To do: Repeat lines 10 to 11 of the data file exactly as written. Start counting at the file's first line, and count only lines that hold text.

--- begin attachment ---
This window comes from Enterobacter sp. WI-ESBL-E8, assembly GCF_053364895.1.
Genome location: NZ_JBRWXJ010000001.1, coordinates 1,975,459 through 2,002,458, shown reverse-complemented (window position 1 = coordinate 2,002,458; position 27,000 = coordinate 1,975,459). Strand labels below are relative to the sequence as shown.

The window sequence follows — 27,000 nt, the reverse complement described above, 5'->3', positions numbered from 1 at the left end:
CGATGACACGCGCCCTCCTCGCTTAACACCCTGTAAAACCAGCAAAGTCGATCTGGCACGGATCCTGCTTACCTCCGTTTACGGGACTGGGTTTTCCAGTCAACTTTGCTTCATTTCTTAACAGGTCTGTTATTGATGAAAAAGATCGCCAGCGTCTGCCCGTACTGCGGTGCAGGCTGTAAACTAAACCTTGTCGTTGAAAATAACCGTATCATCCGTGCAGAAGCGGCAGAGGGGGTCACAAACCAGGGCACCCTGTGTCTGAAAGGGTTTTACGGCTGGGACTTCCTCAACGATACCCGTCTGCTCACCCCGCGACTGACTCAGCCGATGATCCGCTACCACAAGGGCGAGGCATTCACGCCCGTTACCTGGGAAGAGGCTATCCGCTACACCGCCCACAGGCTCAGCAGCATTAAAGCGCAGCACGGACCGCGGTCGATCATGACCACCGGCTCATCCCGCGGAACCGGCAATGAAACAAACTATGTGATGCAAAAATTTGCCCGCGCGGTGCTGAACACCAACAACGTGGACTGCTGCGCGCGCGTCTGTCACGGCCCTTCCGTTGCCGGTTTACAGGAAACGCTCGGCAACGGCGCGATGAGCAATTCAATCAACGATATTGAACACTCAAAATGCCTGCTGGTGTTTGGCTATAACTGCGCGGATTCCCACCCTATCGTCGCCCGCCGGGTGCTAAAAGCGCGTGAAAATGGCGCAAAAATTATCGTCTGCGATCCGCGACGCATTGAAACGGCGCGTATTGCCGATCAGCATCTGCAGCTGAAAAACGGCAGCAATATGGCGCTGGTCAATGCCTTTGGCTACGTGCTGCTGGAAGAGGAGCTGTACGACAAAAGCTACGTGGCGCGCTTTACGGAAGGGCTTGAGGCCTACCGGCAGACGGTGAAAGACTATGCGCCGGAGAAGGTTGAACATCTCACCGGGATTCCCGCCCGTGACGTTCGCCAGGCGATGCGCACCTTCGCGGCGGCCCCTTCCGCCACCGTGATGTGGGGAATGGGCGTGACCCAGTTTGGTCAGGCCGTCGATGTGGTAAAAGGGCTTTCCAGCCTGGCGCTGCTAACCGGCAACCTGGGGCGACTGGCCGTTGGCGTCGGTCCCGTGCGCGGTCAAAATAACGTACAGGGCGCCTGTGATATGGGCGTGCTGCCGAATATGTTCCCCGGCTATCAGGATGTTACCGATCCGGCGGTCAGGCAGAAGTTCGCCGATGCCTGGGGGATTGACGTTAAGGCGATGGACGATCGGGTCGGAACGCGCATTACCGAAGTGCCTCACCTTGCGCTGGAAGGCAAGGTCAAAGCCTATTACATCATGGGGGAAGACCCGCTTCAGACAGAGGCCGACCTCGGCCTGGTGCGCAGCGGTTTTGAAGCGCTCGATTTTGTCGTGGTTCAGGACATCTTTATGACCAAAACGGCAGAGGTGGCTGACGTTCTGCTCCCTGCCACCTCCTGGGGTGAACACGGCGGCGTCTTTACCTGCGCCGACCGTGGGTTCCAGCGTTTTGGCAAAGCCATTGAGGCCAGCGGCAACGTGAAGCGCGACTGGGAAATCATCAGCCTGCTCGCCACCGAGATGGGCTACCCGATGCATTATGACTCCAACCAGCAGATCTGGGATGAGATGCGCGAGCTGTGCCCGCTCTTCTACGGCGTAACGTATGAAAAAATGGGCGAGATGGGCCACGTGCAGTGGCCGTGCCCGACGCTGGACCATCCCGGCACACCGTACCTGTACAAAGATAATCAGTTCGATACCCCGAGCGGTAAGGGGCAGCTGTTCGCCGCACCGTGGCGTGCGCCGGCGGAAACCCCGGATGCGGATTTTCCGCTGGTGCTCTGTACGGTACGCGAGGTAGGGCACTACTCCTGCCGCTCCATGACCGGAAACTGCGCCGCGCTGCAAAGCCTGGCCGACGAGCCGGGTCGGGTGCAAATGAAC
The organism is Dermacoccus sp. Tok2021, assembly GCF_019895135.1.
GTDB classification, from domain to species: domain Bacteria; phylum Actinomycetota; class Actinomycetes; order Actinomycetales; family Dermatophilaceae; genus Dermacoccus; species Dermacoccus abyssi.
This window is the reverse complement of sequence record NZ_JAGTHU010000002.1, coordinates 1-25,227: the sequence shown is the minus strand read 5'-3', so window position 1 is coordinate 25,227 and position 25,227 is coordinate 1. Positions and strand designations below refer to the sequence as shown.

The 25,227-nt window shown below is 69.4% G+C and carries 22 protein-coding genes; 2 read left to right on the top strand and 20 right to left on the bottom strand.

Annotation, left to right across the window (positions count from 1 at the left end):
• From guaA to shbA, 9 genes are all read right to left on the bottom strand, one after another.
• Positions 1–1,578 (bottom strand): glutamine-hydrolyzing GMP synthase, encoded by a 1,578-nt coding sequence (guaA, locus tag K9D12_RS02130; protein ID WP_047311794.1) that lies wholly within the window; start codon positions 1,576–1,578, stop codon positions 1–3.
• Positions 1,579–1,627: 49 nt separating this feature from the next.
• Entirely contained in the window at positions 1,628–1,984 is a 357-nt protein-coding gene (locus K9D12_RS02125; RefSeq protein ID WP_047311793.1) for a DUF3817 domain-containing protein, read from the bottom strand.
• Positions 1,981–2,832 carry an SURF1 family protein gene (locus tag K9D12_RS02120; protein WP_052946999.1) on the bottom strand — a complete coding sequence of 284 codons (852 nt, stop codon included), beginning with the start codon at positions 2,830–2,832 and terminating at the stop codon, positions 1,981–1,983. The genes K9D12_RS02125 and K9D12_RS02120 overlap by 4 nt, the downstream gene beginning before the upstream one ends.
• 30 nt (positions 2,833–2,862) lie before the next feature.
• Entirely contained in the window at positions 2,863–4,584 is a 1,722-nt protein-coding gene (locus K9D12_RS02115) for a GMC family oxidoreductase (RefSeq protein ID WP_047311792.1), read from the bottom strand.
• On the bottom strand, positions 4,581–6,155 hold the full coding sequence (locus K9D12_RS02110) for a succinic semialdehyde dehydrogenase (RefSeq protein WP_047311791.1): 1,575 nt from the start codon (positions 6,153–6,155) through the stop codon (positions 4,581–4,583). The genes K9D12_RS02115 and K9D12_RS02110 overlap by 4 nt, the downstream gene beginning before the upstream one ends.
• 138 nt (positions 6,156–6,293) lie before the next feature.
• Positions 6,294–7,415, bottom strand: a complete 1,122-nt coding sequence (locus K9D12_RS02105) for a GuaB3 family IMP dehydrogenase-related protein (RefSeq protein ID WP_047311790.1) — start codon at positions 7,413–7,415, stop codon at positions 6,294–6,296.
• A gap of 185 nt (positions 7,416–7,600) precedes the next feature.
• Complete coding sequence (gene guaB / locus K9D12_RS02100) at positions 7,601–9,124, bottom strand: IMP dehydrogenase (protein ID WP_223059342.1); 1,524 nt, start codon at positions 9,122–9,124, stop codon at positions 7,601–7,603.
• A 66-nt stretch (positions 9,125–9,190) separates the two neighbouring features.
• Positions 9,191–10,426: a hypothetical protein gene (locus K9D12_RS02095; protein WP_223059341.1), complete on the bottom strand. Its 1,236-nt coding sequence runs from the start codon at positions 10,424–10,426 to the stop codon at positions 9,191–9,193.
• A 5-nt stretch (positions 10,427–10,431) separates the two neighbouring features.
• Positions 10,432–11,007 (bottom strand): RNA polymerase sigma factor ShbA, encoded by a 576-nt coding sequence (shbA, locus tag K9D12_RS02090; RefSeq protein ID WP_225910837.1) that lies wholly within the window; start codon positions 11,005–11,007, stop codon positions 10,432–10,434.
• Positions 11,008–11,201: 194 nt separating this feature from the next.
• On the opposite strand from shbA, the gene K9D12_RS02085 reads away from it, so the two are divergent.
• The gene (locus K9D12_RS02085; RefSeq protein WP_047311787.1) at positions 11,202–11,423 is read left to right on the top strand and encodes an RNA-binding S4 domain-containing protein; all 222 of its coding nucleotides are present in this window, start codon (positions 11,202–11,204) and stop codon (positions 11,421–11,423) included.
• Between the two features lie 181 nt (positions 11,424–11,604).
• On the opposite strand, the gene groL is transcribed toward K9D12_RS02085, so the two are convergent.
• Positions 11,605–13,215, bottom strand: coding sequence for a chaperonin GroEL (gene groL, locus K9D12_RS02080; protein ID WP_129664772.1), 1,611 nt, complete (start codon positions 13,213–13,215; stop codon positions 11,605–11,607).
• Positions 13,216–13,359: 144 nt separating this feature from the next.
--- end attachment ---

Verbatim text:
• From guaA to shbA, 9 genes are all read right to left on the bottom strand, one after another.
• Positions 1–1,578 (bottom strand): glutamine-hydrolyzing GMP synthase, encoded by a 1,578-nt coding sequence (guaA, locus tag K9D12_RS02130; protein ID WP_047311794.1) that lies wholly within the window; start codon positions 1,576–1,578, stop codon positions 1–3.